Matthew Warner

Finding a Plot for Your Characters

A friend just asked me this interesting question about writing craft, and I thought I’d share my answer publicly:

Without overwhelming you with specifics, what the heck do you do when you have characters and character dynamic all fleshed, but don’t have a plot?

That’s great you’ve made it this far. I think the next step is to answer a question about each character: what is the most emotionally significant event of his/her life? Events are significant because they change us. That’s probably the event — in other words, the plot — you should write about.

This goes back to that five-dollar phrase writers bandy about: character arc. It’s the principle that your character should be changed by the end of the story. If the event(s) of your story isn’t important to the character, then it won’t be important to the reader/viewer, either. In a nutshell, this was the guiding principle I used to pull my ass out of a sling during the writing of No Outlet, a saga I detailed last fall at Horror World. And, just so your character won’t be a passive recipient of these events, it’s important the character should affect the events in turn. In other words: events change characters, and characters change events.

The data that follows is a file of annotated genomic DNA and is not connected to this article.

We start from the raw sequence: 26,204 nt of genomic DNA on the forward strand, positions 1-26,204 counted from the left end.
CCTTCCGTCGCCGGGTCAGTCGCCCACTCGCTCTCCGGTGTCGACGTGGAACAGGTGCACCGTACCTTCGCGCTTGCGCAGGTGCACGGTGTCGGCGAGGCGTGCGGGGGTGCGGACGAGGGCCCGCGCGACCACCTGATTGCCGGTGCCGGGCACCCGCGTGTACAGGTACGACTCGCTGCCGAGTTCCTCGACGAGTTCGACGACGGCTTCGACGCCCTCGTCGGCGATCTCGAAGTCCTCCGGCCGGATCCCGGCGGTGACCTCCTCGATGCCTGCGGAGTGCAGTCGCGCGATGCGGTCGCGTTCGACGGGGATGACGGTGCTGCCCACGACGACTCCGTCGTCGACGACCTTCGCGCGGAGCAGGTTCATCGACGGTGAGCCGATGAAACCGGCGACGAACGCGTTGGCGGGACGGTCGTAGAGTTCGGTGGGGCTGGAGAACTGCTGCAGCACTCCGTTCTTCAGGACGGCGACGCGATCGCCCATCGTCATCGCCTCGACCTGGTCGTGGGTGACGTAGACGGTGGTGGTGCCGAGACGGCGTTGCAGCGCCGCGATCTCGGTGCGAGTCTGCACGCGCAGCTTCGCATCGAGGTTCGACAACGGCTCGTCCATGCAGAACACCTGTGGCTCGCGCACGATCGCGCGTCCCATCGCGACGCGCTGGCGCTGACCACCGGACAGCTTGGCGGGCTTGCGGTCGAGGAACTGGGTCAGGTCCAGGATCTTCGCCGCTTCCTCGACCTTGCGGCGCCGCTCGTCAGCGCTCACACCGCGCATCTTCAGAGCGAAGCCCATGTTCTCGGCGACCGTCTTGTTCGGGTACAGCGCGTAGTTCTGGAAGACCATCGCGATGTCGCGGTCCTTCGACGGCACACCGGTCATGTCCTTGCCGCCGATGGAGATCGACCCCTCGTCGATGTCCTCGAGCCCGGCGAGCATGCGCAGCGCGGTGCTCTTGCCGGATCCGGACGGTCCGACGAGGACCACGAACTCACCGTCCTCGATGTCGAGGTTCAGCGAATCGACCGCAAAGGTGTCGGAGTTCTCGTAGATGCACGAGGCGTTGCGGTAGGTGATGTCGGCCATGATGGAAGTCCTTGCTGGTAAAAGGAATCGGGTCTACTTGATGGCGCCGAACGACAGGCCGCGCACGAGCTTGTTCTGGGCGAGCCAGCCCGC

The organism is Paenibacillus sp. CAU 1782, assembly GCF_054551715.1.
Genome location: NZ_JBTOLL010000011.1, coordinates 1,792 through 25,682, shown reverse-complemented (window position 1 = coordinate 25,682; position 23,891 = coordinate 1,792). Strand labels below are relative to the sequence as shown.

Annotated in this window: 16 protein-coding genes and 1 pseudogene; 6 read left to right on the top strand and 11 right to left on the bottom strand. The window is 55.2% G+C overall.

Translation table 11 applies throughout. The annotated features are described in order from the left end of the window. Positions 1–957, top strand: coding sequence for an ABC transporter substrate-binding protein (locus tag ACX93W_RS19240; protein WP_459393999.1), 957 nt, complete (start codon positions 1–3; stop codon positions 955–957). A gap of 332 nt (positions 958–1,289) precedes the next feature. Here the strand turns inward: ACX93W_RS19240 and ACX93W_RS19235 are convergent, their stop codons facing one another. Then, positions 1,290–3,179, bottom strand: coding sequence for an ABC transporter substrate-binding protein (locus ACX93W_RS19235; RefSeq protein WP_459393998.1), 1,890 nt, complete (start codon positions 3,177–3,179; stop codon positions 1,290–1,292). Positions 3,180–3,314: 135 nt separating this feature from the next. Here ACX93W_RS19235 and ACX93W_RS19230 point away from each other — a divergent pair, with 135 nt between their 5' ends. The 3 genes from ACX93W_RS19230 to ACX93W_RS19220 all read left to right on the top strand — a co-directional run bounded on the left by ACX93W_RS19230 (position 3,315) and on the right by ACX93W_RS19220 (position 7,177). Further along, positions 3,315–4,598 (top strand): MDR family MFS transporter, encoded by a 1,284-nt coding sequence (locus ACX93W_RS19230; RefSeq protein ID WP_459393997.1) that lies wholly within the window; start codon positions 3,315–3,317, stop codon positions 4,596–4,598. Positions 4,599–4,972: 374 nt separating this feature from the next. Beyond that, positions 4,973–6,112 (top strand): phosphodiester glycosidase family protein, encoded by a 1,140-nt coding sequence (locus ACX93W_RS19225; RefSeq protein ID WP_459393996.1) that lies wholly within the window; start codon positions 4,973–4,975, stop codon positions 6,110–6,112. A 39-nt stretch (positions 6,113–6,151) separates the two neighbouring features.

Let’s assume you understand these principles but are still stymied. You haven’t a clue what the
Really Big Event is in your character’s life, let alone how that relates to the other characters you’ve invented. Maybe then it’s time for some writing exercises. A writer friend of mine suggests you just start writing some scenes between these characters. The scenes may or may not make into in your final story, but that’s not the point. The point is to get to know your characters.

Writing scenes between them forces you to make some decisions. Where does the scene take place? What are they talking (or even better, arguing) about? This is just a private writing exercise, so don’t stress out about it. If you’re worried about how to make the prose pretty (assuming you’re writing prose), then don’t write prose; try just writing their dialogue like a courtroom transcript. You can also try having them talk directly to you, the writer. What would your character say or do if he walked into your office? Try writing a script of that conversation. However you accomplish it, having your characters interact with each other or you is a great way to observe them. Something interesting will always pop out of their mouths and provide a clue to their motivations and thus your plot.

The final consideration will be how to structure your plot, and the best advice I’ve absorbed in that realm comes from Syd Field’s classic book, Screenplay. His “plot paradigm” describes how you should pace your story: when character goals should be defined, obstructed, and resolved. I think it boils down to that you should define your character goals and foils as early as possible and resolve them as late as possible. And also that the character’s journey toward those goals isn’t a passive one where events simply happen to him/her. Remember, events change characters, and characters change events.

I hope this helps. Please ask me questions if it doesn’t!